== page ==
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>> i'm bob plant hold. i'm going to draw upon what was said here or the mirror image reverse of what wasn't said, remember earlier carla johnson talked about the website being 508 compliant. notice in today's presentation or earlier, they didn't talk about being 508 compliant. one 1 person i know who works for an agency for someone who is blind, they are not. that's something to check into. the question of public accommodation which was raised which means right from the beginning they should fully accessible. you heard today about accessing these services through a smartphone or tablet. that is not accessible at all.
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not everybody has or uses a computer or smartphone. just a regular old rotary dial phone. you can't use these services. that seems to rule out some people especially those who have a mobility and low income. there is problems with what hasn't been said. what hasn't been asked by c puc, by our city attorney, by our supervisors when they have these hearing by not all encompassing the information that you have been given. >> thank you. kevin lee? >> good afternoon. my concern is this: i ride taxis and now it's harder and harder to get a cab because all my regular drivers they all left the company to drive for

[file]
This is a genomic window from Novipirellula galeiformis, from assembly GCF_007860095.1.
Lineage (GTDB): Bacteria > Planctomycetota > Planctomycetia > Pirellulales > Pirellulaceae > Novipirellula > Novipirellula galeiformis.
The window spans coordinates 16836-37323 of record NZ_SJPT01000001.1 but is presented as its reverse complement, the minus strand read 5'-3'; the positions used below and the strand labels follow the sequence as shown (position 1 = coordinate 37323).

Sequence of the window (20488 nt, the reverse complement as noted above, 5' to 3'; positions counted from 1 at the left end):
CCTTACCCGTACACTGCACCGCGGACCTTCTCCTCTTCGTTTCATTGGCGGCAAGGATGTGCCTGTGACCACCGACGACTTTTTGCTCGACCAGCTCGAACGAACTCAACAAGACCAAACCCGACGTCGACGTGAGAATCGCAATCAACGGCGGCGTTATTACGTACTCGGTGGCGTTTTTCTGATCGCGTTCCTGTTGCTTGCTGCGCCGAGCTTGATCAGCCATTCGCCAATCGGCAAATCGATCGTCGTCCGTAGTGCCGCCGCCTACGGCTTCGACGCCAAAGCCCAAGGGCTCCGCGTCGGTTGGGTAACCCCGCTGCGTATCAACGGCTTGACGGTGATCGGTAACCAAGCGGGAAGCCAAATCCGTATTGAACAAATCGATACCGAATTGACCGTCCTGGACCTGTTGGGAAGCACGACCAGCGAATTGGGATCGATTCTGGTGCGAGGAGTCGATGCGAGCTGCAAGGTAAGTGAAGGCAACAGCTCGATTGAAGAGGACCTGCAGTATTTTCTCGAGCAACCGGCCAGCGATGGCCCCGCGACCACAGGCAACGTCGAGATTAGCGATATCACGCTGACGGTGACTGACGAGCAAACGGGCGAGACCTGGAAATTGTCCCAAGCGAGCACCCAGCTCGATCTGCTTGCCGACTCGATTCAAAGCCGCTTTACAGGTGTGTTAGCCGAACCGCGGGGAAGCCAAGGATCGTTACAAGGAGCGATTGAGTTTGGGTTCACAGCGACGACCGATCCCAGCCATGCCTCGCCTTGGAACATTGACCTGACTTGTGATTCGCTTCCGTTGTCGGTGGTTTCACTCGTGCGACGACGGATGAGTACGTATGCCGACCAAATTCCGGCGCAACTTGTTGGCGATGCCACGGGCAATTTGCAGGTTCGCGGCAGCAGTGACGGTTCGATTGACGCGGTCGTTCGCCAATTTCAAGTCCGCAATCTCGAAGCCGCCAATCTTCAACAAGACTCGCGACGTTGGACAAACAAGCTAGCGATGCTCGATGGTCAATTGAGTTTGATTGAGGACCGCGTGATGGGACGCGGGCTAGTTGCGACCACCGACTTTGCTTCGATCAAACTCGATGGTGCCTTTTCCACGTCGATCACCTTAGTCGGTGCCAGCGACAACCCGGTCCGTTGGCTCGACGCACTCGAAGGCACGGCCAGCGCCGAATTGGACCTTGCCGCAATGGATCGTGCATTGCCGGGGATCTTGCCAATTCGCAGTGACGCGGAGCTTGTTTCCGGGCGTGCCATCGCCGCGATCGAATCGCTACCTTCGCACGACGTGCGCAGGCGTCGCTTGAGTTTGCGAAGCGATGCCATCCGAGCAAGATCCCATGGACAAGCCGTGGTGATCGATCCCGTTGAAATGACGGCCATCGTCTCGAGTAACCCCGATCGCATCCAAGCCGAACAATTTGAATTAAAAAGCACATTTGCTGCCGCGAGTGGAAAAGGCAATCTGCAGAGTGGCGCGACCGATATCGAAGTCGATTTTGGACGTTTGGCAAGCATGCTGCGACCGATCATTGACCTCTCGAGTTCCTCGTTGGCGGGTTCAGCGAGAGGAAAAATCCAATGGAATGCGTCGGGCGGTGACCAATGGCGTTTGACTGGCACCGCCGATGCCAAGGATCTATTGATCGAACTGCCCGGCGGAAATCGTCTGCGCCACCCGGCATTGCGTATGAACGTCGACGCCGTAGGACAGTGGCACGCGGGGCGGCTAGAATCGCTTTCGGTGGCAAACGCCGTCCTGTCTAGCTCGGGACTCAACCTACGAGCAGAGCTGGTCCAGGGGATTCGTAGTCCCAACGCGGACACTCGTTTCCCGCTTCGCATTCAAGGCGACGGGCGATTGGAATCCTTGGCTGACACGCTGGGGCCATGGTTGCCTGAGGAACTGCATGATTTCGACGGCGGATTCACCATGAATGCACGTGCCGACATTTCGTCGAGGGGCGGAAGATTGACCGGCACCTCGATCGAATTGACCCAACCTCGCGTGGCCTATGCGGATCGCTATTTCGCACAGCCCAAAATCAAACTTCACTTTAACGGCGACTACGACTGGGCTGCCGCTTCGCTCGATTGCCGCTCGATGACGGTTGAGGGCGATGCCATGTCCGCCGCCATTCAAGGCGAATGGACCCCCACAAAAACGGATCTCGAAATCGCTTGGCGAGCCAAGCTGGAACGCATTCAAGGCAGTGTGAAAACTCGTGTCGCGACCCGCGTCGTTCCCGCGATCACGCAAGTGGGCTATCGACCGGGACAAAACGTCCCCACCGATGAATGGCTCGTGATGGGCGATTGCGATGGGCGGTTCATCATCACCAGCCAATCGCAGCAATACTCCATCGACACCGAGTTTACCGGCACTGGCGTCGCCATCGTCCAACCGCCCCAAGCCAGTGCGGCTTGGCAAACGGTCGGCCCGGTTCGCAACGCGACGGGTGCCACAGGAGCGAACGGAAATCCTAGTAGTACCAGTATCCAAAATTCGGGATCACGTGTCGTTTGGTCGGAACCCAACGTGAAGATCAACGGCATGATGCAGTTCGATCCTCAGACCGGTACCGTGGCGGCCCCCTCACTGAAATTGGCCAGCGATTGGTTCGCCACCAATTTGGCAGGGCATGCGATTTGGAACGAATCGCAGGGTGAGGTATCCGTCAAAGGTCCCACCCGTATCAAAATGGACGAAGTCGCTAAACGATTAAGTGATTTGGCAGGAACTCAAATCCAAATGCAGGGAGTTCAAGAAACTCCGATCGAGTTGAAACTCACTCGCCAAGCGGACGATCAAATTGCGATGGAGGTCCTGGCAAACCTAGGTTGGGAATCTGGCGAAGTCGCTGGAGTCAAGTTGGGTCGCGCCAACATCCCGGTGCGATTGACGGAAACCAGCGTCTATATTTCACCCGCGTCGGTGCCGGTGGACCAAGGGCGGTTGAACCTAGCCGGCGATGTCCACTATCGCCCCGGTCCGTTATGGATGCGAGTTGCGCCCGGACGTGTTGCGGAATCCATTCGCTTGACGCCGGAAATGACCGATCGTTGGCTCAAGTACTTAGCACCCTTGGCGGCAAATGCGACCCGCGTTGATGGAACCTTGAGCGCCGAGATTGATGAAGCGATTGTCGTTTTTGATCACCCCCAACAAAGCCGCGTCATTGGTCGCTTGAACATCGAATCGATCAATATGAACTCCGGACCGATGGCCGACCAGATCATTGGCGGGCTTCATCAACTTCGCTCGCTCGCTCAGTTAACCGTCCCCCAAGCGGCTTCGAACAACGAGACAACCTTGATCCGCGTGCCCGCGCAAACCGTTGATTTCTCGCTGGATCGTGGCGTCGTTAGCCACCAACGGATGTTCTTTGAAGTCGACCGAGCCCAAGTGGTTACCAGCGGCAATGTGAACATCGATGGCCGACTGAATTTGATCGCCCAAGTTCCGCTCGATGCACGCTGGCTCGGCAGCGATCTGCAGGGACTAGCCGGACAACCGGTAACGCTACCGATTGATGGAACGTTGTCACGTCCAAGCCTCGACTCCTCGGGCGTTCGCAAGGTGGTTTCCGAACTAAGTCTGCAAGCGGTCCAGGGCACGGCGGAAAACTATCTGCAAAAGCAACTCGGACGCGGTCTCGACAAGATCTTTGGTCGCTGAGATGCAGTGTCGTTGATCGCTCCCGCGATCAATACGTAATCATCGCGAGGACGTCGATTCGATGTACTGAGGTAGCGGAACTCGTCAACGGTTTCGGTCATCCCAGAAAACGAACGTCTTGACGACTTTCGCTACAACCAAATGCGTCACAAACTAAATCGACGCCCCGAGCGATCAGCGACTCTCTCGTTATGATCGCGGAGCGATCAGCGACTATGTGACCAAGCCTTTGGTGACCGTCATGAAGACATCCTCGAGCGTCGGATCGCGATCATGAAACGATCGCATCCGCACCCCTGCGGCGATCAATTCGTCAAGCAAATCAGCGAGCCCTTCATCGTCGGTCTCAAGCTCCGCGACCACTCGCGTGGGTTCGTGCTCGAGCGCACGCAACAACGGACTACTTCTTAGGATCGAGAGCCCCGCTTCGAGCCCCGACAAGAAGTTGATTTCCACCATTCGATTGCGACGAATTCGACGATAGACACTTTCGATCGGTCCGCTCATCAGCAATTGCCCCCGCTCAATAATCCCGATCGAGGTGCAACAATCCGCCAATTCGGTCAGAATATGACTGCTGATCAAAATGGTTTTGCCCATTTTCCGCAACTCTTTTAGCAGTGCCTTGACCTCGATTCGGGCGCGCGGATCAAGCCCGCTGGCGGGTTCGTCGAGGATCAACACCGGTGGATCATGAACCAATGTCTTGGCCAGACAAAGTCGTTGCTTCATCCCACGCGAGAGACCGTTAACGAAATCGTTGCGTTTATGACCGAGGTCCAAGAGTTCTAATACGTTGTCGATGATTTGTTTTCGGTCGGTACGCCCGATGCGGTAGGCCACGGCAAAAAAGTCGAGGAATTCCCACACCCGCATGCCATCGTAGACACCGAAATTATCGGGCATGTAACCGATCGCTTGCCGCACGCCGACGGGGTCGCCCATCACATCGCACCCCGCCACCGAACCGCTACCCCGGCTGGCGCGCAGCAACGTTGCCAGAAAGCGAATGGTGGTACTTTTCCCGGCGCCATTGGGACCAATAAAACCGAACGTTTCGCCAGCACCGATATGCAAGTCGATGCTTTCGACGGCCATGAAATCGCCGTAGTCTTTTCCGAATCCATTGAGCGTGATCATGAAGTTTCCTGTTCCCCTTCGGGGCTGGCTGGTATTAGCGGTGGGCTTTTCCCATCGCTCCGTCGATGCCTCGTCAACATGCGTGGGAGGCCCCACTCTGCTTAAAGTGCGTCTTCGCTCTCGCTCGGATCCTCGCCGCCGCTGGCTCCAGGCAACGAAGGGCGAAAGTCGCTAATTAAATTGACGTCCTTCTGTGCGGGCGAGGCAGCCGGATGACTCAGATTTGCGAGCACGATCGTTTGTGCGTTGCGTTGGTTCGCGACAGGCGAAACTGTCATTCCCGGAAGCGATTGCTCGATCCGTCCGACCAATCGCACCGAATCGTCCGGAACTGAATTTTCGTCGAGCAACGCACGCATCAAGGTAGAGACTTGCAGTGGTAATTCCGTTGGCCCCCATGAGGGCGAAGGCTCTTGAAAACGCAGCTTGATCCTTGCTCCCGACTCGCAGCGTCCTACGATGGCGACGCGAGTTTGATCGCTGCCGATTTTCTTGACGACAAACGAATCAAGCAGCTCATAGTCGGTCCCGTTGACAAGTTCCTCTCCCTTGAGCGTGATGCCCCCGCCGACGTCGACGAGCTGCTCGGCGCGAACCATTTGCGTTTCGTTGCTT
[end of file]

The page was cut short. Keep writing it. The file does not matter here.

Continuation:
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these independent companies. last night i went to the c puc meeting and i heard a lot of things that are really unexplain able. there was a report and i believe the report is totally bogus. so i urge the mdc to start a task force to do this kind of research. how much people do right the tnc and taxis especially from the disability community. they claim that they are serving the disability community, but i don't think so. i have not seen one in my neighborhood. i less invasive -- live in the disability community neighborhood and i have not seen one picked up. to me this report that's coming out i think is really kind of bogus and i was there and you heard that. i do request that the mdc actually form a committee to look into